What was the last video you looked up on YouTube? There's probably a pretty good chance it was something to help you. A special recipe? Marketing plans? A tutorial for a new piece of software you're learning?
There's a reason why YouTube is used by almost one third of all people in the world - it's an amazing resource for when you need visual information quickly and with relevance.
One of the simplest things that any business can do to help boost community engagement is to offer helpful content via their website and social channels. In the industry we call it 'becoming a thought leader' or building a 'content destination'. It's easy & cost effective to implement once you put a plan together.
So, how does it work and what makes it so powerful?
Let's take a really simple example. John is a car enthusiast.
This is John. He likes cars, and has recently taken to using YouTube tutorials to help him with trickier tasks.
As John started getting more and more into his hobby, he found that he lacked the knowledge he needed to work on the more complex tasks. He asked his son, who told him about YouTube tutorials. Now, John searches YouTube when he's stuck.
Now John searches when he's stuck. He usually clicks on the video with the most straightforward title & relevant picture.
John found that a lot of the videos he was watching ended up coming from the one creator. Luckily for him, the creator that makes this content is also the supplier who carries the spare parts that he needs. So, next time he needs a part he already knows where to go and that they're experts on his car type.
John searches for the company and calls them directly from the search results. In future transactions, he emails them or contacts them from the information they have in their videos.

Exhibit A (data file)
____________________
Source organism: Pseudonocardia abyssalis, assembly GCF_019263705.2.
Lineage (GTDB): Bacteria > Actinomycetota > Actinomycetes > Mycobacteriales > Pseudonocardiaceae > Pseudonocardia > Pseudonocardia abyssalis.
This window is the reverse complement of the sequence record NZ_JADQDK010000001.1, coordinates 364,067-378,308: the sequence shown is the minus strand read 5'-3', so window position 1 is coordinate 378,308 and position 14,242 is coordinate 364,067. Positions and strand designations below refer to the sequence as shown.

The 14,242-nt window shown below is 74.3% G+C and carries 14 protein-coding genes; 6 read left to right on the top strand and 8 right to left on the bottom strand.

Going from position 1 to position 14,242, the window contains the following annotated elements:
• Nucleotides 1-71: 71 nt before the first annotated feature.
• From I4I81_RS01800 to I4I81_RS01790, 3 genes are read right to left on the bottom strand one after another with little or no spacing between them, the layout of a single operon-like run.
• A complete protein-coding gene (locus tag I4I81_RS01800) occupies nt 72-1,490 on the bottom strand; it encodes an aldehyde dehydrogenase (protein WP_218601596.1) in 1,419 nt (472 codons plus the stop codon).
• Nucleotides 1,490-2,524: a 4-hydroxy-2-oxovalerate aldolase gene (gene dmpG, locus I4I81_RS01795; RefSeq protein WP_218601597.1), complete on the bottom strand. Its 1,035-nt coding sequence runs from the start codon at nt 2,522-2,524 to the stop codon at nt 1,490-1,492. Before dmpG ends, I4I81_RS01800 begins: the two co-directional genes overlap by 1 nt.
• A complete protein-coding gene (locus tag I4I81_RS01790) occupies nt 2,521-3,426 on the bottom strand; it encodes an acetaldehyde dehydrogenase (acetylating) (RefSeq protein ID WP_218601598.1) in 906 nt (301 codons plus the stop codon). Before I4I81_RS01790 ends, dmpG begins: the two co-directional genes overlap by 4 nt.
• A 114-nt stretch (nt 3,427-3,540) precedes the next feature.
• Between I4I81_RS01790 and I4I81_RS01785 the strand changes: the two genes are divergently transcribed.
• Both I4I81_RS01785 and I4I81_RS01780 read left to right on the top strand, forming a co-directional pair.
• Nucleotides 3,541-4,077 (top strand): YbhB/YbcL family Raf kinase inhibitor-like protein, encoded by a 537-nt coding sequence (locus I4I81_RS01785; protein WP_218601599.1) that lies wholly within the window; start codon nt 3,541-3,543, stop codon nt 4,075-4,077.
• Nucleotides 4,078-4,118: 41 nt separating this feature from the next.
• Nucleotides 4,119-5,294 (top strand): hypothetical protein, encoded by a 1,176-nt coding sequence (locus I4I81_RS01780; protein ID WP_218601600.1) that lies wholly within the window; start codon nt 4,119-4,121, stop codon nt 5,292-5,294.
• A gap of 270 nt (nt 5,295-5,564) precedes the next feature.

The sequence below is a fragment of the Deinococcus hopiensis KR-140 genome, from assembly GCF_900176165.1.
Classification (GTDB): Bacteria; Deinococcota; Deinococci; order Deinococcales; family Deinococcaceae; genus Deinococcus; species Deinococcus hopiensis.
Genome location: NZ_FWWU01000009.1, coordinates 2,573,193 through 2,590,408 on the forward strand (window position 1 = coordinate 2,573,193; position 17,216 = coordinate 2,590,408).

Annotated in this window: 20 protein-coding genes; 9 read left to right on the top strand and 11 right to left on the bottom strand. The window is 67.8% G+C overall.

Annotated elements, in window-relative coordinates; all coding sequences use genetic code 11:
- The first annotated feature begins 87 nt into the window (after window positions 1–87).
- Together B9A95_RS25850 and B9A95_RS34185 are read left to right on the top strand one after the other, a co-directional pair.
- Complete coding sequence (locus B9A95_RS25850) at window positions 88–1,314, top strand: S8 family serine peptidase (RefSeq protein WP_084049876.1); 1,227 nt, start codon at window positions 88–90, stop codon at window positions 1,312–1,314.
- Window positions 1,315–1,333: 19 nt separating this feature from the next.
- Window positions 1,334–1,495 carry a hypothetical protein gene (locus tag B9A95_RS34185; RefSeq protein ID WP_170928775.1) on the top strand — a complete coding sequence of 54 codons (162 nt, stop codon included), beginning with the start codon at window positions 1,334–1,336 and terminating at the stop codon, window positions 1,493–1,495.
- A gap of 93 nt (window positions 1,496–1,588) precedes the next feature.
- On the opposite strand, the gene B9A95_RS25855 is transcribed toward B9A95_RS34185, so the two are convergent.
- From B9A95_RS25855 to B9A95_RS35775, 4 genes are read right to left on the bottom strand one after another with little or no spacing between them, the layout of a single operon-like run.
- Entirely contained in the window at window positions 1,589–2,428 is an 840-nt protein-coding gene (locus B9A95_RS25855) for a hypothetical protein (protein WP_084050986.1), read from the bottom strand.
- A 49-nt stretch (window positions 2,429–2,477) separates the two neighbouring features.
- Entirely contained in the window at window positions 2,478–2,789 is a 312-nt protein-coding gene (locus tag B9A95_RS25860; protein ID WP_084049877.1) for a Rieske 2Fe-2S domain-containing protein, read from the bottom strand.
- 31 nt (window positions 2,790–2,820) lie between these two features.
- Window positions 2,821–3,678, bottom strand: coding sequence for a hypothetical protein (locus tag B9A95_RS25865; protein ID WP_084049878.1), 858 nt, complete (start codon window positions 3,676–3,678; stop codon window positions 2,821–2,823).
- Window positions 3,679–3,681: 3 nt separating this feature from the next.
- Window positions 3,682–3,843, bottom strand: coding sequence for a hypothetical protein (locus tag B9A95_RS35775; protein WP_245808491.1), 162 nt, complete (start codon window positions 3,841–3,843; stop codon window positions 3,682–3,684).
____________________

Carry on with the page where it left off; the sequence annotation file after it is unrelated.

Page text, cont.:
And that's as simple as it gets. Whilst this is an example of a retailer making a direct sale as a result of using helpful content, it also works across most other industries, especially those that offer a service. The keys to success are:
1. Keep it relevant and interesting. Tell people information that will actually help them to achieve something.
2. Don't sell. Avoid the temptation to sell your product or service. Offer free help and simply have the video branded. It's OK to put a brief call to action at the end, but nothing more.
3. Offer a clear path to purchase. Make sure the video description and surrounding fields have your website, business phone number, email etc. If people want to buy from you, they want to make contact quickly and easily.
4. Captions/subtitles. Many people prefer to watch videos without the sound on if they can. Use a provider like rev.com to get your videos titled - it's cheap and easy.
5. Keep it coming and host on your website. If you can produce content regularly you'll find that your audience continues to grow and mature. Host it on your website where it's easy to find and you'll become known as a location for great, helpful content.
6. Finally (and this is really important) - you need to understand your voice before you produce. Choose a style, tone and production level and stick to it. Cheap and cheerful may work for a small car part supplier, but it could damage the reputation of a professional services firm. Find the right balance between production values and efficiency and start getting them out there!
Good luck! Of course, if you need a hand developing a plan for your helpful content I'd love to have a chat.
Andrew McLean is a content consultant and producer based in Sydney, Australia. He works with businesses to help them make better, more relevant and cost effective content.